The demand for physician assistants has increased by more than 300% since 2012, a figure that reflects the profession’s status as the number one job in the United States. To honor the growing impact of PAs on the healthcare system, the American Academy of Physician Assistants is celebrating National PA Week from October 6 to 12.
Demand for PAs continues to grow. The Bureau of Labor Statistics predicts that employment of PAs will grow 38% by 2022, a rate that is much faster than average employment growth rates. The Bureau credits this to a number of factors, including the aging U.S. population, an increasing number of people who have access to healthcare, and the cost-effectiveness of PAs compared with physicians.
Many health care organizations have looked to PAs to fill a gap in primary care as more physicians retire or move to other medical specialties. In addition, PAs are an important resource to help ensure that people who are newly insured under federal healthcare reform receive the care they need.
“PAs are healthcare catalysts. We are thrilled the profession is being recognized for the tremendous value PAs bring to the nation’s healthcare system,” stated Jeffrey A. Katz, PA-C, DFAAPA, President and Chair of the Board of the American Academy of Physician Assistants (AAPA). “When PAs are allowed to practice to the full extent of their education and experience, they improve American’s access to high-quality care while reducing costs.”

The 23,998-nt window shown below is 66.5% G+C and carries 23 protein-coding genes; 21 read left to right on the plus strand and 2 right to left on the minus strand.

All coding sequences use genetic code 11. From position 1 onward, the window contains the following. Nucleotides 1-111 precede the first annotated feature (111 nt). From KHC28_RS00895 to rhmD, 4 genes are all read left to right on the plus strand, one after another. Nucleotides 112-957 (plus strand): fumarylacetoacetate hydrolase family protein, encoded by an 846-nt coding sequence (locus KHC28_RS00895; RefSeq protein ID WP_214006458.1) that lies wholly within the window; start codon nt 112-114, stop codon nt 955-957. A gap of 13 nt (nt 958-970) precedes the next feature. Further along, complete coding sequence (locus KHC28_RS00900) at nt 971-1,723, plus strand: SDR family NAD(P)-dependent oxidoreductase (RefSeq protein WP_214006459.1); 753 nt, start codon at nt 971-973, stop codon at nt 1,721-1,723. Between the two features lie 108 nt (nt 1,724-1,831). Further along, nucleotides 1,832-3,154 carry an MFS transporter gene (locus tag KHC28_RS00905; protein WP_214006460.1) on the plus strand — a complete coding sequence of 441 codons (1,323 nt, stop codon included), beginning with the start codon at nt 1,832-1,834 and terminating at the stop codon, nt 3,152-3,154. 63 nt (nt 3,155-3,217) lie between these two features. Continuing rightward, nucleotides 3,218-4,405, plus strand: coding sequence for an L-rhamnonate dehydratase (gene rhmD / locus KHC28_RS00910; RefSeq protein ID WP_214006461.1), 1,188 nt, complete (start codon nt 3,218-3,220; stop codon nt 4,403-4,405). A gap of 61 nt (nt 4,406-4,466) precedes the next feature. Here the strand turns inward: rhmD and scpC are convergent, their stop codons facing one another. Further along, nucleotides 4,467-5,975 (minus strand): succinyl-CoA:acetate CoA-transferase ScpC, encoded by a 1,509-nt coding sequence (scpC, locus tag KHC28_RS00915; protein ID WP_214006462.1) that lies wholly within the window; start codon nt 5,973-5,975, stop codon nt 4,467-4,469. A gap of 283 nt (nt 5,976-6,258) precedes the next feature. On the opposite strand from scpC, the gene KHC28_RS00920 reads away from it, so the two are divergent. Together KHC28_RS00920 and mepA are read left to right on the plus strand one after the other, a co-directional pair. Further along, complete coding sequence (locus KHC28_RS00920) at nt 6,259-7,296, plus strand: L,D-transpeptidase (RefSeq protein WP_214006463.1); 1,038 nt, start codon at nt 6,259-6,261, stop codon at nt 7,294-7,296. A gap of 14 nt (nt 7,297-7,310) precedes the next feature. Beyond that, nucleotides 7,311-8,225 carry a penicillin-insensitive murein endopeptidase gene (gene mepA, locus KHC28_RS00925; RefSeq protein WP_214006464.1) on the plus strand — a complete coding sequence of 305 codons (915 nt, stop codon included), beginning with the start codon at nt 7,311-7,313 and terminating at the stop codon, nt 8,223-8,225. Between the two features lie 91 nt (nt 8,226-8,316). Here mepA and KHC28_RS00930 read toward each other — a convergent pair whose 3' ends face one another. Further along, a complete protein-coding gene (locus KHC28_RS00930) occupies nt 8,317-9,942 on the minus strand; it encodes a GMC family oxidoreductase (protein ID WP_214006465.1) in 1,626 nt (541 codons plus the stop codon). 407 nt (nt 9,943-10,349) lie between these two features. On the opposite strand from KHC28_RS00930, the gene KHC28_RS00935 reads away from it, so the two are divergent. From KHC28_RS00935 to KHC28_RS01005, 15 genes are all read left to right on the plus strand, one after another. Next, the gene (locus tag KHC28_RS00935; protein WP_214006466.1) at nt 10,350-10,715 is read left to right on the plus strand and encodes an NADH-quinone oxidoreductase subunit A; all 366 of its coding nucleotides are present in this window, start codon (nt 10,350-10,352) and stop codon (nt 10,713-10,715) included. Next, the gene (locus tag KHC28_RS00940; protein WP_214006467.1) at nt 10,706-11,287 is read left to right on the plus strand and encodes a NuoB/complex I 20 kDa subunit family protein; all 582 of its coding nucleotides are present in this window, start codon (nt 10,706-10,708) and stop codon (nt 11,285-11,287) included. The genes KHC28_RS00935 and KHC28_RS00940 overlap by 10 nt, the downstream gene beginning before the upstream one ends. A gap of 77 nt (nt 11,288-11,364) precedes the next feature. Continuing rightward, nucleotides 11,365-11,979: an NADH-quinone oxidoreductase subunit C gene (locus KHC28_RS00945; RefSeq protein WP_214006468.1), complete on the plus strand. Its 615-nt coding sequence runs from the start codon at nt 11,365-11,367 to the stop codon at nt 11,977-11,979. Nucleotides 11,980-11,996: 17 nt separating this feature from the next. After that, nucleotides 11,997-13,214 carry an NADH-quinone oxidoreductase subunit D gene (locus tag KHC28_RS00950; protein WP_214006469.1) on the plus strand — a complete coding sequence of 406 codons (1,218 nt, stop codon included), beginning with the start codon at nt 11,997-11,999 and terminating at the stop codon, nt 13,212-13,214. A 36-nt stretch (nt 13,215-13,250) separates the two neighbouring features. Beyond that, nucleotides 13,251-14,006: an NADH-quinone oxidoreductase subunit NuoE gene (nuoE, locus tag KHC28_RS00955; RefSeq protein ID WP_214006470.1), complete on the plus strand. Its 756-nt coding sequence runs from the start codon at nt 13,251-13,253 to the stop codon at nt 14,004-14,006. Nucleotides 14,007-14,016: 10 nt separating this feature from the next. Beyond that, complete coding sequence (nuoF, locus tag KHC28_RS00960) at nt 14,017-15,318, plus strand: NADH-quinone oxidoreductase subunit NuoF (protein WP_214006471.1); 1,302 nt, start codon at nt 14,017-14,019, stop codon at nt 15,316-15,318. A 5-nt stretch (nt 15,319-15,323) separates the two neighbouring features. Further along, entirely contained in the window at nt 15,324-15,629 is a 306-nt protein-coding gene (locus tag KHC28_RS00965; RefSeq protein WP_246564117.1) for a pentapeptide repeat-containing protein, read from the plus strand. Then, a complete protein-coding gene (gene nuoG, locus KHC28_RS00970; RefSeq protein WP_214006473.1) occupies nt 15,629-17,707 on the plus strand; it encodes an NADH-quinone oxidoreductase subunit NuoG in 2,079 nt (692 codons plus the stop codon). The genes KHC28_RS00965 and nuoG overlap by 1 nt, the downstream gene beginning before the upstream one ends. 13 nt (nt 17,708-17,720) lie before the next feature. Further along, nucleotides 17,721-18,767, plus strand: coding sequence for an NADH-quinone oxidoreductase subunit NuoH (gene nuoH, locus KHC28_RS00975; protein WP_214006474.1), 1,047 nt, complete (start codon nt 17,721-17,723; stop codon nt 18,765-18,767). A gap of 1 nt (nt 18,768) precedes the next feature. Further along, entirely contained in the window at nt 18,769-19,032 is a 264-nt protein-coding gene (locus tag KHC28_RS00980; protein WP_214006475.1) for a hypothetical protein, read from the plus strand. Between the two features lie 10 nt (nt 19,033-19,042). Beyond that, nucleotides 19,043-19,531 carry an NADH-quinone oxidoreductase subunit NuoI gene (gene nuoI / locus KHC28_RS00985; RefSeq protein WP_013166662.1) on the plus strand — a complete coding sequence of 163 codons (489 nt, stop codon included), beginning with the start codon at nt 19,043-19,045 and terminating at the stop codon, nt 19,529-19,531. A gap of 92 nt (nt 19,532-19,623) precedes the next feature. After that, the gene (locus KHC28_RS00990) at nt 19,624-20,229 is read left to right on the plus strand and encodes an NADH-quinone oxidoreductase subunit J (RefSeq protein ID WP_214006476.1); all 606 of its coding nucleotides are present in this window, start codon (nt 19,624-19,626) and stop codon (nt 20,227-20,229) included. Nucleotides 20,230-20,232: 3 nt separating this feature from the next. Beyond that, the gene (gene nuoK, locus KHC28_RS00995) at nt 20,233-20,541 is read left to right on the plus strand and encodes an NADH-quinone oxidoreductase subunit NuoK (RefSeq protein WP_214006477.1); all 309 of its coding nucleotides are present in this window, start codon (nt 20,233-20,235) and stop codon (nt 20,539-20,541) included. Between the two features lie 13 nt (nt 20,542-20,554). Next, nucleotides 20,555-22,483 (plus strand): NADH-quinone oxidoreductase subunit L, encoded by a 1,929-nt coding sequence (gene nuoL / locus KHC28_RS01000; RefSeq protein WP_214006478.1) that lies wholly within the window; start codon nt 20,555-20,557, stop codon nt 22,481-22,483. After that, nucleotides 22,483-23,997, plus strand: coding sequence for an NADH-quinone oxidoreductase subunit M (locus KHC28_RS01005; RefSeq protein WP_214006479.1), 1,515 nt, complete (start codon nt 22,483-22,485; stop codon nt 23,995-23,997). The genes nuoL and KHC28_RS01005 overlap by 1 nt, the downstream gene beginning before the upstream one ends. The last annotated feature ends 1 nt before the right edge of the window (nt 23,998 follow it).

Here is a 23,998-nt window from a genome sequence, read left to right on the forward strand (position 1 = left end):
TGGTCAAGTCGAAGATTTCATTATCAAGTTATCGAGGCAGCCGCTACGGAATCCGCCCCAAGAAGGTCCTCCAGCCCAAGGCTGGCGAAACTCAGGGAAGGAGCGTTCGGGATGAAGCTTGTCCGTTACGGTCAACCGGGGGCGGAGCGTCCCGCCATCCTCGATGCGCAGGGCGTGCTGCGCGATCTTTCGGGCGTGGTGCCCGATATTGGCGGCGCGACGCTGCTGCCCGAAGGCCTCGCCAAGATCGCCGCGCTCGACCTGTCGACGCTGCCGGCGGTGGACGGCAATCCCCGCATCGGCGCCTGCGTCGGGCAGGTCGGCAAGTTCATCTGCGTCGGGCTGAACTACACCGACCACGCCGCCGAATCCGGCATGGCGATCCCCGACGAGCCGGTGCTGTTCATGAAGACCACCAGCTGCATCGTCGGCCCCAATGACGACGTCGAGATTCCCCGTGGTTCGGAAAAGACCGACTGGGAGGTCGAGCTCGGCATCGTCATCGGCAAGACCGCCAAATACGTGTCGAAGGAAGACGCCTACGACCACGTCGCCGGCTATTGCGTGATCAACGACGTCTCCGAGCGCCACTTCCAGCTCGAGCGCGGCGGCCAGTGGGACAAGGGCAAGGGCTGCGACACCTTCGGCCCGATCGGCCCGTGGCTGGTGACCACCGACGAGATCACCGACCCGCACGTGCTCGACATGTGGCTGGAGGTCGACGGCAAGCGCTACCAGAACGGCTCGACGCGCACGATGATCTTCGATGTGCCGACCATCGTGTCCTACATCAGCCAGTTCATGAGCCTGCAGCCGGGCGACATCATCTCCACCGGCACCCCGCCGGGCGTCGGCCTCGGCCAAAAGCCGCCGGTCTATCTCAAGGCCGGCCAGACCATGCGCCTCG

In addition to increasing demand, PAs have also seen an increase in average salaries. According to results from the 2015 AAPA Salary Survey, the median base salary for PAs increased from $90,000 in 2012 to $93,800 in 2014. In addition to this base salary, the survey found that 54% of PAs received monetary bonuses, and more than 75% received some other form of compensation, including research stipends, profit sharing, student loan repayment, paid relocation, tuition reimbursement, or signing bonuses.